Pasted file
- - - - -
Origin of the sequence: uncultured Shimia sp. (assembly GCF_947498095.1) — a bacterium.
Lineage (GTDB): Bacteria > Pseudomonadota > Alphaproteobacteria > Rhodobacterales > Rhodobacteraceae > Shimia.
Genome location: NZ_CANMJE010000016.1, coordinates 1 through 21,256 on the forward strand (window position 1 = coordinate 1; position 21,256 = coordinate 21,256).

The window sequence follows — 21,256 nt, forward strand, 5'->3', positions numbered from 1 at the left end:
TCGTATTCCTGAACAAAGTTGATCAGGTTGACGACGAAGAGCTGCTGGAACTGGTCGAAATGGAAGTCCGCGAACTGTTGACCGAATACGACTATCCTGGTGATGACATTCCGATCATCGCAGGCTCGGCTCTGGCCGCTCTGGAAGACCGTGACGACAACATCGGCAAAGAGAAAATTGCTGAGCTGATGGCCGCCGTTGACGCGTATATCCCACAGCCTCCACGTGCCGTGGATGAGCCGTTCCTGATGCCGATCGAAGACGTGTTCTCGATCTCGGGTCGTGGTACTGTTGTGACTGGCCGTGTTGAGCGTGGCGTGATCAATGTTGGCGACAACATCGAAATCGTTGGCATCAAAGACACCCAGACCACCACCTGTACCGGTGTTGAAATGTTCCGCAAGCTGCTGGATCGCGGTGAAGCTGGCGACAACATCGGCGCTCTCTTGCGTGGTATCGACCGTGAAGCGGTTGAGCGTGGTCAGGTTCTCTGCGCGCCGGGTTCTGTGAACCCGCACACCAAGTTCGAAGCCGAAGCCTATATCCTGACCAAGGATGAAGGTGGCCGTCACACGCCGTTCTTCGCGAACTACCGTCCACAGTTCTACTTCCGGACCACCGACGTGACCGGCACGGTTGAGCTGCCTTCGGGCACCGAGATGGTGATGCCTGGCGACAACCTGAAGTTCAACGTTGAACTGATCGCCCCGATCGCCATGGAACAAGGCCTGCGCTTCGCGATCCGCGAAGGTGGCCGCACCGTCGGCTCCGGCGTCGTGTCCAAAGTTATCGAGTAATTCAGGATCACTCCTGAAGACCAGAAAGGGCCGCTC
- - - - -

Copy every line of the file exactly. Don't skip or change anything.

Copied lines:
Origin of the sequence: uncultured Shimia sp. (assembly GCF_947498095.1) — a bacterium.
Lineage (GTDB): Bacteria > Pseudomonadota > Alphaproteobacteria > Rhodobacterales > Rhodobacteraceae > Shimia.
Genome location: NZ_CANMJE010000016.1, coordinates 1 through 21,256 on the forward strand (window position 1 = coordinate 1; position 21,256 = coordinate 21,256).

The window sequence follows — 21,256 nt, forward strand, 5'->3', positions numbered from 1 at the left end:
TCGTATTCCTGAACAAAGTTGATCAGGTTGACGACGAAGAGCTGCTGGAACTGGTCGAAATGGAAGTCCGCGAACTGTTGACCGAATACGACTATCCTGGTGATGACATTCCGATCATCGCAGGCTCGGCTCTGGCCGCTCTGGAAGACCGTGACGACAACATCGGCAAAGAGAAAATTGCTGAGCTGATGGCCGCCGTTGACGCGTATATCCCACAGCCTCCACGTGCCGTGGATGAGCCGTTCCTGATGCCGATCGAAGACGTGTTCTCGATCTCGGGTCGTGGTACTGTTGTGACTGGCCGTGTTGAGCGTGGCGTGATCAATGTTGGCGACAACATCGAAATCGTTGGCATCAAAGACACCCAGACCACCACCTGTACCGGTGTTGAAATGTTCCGCAAGCTGCTGGATCGCGGTGAAGCTGGCGACAACATCGGCGCTCTCTTGCGTGGTATCGACCGTGAAGCGGTTGAGCGTGGTCAGGTTCTCTGCGCGCCGGGTTCTGTGAACCCGCACACCAAGTTCGAAGCCGAAGCCTATATCCTGACCAAGGATGAAGGTGGCCGTCACACGCCGTTCTTCGCGAACTACCGTCCACAGTTCTACTTCCGGACCACCGACGTGACCGGCACGGTTGAGCTGCCTTCGGGCACCGAGATGGTGATGCCTGGCGACAACCTGAAGTTCAACGTTGAACTGATCGCCCCGATCGCCATGGAACAAGGCCTGCGCTTCGCGATCCGCGAAGGTGGCCGCACCGTCGGCTCCGGCGTCGTGTCCAAAGTTATCGAGTAATTCAGGATCACTCCTGAAGACCAGAAAGGGCCGCTC